Quarter Sessions Records, Volume 7

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Page 96 - Majesties protestant subjects dissenting from the church of England from the penalties of certain laws...
Page 91 - I shall also make it my endeavour to preserve this government, both in church and state, as it is by law established.
Page 13 - ... distinguished Catholic is arrested on suspicion. It appears that he has destroyed almost all his papers. A few letters, however, have escaped the flames ; and these letters are found to contain much alarming matter, strange expressions about subsidies from France, allusions to a vast scheme which would ' give the greatest blow ' to the Protestant religion that it had ever received,' and which ' would utterly subdue a pestilent heresy.
Page 13 - We have here a mighty work upon our hands, no less than the conversion of three kingdoms, and by that perhaps the utter subduing of a pestilent heresy, which has a long time domineered over a great part 'of this northern world. There were never such hopes of success, since the days of queen Mary, as now in our days. God has given us a prince...
Page 175 - ... now arrived to and wantoning in its highest vigour : both founded upon the same unreasonable notions of permanent property in wild creatures ; and both productive of the same tyranny to the commons : but with this difference — that the forest laws established only one mighty hunter throughout the land ; the game laws have raised a little Nimrod in every manor.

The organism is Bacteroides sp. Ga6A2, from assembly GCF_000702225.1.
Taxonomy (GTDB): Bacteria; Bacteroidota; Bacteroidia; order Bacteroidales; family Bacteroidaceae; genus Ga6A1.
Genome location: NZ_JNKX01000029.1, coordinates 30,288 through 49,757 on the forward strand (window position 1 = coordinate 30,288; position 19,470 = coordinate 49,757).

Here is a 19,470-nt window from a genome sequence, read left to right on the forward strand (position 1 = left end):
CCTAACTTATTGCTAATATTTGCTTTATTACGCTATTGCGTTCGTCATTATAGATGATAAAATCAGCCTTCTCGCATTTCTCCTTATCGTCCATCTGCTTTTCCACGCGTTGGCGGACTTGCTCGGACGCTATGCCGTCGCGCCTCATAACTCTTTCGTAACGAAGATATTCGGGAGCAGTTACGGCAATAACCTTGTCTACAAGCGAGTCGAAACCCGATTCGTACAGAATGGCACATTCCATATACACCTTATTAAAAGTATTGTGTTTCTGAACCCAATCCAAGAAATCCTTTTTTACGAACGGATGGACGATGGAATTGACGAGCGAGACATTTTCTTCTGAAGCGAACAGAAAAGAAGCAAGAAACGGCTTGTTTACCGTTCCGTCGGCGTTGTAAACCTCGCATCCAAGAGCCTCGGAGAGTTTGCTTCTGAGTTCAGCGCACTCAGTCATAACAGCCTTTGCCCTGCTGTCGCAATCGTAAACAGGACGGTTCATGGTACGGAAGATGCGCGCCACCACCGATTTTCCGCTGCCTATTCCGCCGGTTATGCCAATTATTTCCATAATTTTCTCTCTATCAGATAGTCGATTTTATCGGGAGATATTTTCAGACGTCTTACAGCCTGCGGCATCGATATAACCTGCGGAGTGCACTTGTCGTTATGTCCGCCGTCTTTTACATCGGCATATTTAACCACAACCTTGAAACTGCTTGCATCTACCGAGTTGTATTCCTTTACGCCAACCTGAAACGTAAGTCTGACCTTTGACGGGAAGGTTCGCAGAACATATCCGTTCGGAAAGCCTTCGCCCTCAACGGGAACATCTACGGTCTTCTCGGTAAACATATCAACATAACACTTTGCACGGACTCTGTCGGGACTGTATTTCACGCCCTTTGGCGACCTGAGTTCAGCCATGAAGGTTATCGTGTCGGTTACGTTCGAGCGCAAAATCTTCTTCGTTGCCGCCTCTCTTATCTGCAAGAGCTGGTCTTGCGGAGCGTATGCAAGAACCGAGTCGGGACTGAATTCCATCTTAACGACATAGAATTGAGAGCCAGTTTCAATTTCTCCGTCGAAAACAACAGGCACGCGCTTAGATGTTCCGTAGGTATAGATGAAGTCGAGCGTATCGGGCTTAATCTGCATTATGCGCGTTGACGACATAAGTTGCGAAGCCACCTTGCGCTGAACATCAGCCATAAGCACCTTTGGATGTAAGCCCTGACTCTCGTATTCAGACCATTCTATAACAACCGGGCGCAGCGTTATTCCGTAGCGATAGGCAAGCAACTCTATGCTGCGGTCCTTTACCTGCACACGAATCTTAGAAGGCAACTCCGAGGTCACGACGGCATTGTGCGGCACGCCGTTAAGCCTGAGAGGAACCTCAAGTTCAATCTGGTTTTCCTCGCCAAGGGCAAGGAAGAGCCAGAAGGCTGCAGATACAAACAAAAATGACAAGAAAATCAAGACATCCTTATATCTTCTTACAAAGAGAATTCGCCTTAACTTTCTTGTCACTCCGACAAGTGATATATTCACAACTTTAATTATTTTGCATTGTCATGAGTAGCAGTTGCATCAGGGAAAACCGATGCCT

Page 93 - Philip and Mary, by the grace of God King and Queen of England, France, Naples, Jerusalem, and Ireland ; Defenders of the Faith ; Princes of Spain and Sicily ; Archdukes of Austria ; Dukes of Milan, Burgundy, and Brabant ; Counts of Hapsburg, Flanders, and Tyrol...
Page 120 - The church hath power to decree rites and ceremonies, and authority in controversies of faith...
Page 96 - An act for the more effectual preserving the King's person and government, by disabling papists from sitting in either house of parliament.
Page 96 - England from the penalties of certain laws," is framed on the plea that " some ease to scrupulous consciences in the exercise of religion" may unite all Protestants in interest and affection. It accordingly exempts persons who take the new oaths of allegiance and supremacy, and also make the declaration against popery required by the act of 1678, from the penalties incurred by absenting themselves from church, and holding unlawful conventicles ; it also allows the quakers to substitute an affirmation...
Page 175 - And I will that every man be entitled to his hunting in wood and in field, on his own possession. And let every one forego my hunting : take notice where I will have it untrespassed on, under penalty of the full